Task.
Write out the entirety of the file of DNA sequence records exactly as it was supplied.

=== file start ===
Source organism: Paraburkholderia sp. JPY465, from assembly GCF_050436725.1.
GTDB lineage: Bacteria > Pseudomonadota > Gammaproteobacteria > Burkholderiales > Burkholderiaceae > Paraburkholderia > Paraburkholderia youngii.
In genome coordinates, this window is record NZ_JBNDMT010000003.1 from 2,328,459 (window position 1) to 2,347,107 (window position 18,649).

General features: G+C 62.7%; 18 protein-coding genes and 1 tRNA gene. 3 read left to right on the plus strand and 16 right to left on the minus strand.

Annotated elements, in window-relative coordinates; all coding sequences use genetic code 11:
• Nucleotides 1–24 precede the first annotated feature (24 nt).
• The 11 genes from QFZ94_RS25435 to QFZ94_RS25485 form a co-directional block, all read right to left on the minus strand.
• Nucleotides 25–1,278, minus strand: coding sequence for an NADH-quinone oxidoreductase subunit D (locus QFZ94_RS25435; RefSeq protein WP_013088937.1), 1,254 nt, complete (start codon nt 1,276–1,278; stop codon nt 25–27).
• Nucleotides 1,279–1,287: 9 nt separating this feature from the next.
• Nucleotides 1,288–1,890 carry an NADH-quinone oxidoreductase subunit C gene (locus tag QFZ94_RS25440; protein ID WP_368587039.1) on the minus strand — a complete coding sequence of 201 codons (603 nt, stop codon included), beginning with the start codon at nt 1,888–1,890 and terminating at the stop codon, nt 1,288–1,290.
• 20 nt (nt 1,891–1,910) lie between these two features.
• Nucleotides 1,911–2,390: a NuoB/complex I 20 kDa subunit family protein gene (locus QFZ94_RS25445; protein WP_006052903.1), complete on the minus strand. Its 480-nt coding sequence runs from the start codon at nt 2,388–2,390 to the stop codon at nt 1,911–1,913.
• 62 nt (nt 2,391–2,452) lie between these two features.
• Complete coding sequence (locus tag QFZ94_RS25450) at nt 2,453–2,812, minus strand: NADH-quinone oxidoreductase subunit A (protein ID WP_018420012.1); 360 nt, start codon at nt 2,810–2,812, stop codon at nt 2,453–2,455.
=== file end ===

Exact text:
Source organism: Paraburkholderia sp. JPY465, from assembly GCF_050436725.1.
GTDB lineage: Bacteria > Pseudomonadota > Gammaproteobacteria > Burkholderiales > Burkholderiaceae > Paraburkholderia > Paraburkholderia youngii.
In genome coordinates, this window is record NZ_JBNDMT010000003.1 from 2,328,459 (window position 1) to 2,347,107 (window position 18,649).

General features: G+C 62.7%; 18 protein-coding genes and 1 tRNA gene. 3 read left to right on the plus strand and 16 right to left on the minus strand.

Annotated elements, in window-relative coordinates; all coding sequences use genetic code 11:
• Nucleotides 1–24 precede the first annotated feature (24 nt).
• The 11 genes from QFZ94_RS25435 to QFZ94_RS25485 form a co-directional block, all read right to left on the minus strand.
• Nucleotides 25–1,278, minus strand: coding sequence for an NADH-quinone oxidoreductase subunit D (locus QFZ94_RS25435; RefSeq protein WP_013088937.1), 1,254 nt, complete (start codon nt 1,276–1,278; stop codon nt 25–27).
• Nucleotides 1,279–1,287: 9 nt separating this feature from the next.
• Nucleotides 1,288–1,890 carry an NADH-quinone oxidoreductase subunit C gene (locus tag QFZ94_RS25440; protein ID WP_368587039.1) on the minus strand — a complete coding sequence of 201 codons (603 nt, stop codon included), beginning with the start codon at nt 1,888–1,890 and terminating at the stop codon, nt 1,288–1,290.
• 20 nt (nt 1,891–1,910) lie between these two features.
• Nucleotides 1,911–2,390: a NuoB/complex I 20 kDa subunit family protein gene (locus QFZ94_RS25445; protein WP_006052903.1), complete on the minus strand. Its 480-nt coding sequence runs from the start codon at nt 2,388–2,390 to the stop codon at nt 1,911–1,913.
• 62 nt (nt 2,391–2,452) lie between these two features.
• Complete coding sequence (locus tag QFZ94_RS25450) at nt 2,453–2,812, minus strand: NADH-quinone oxidoreductase subunit A (protein ID WP_018420012.1); 360 nt, start codon at nt 2,810–2,812, stop codon at nt 2,453–2,455.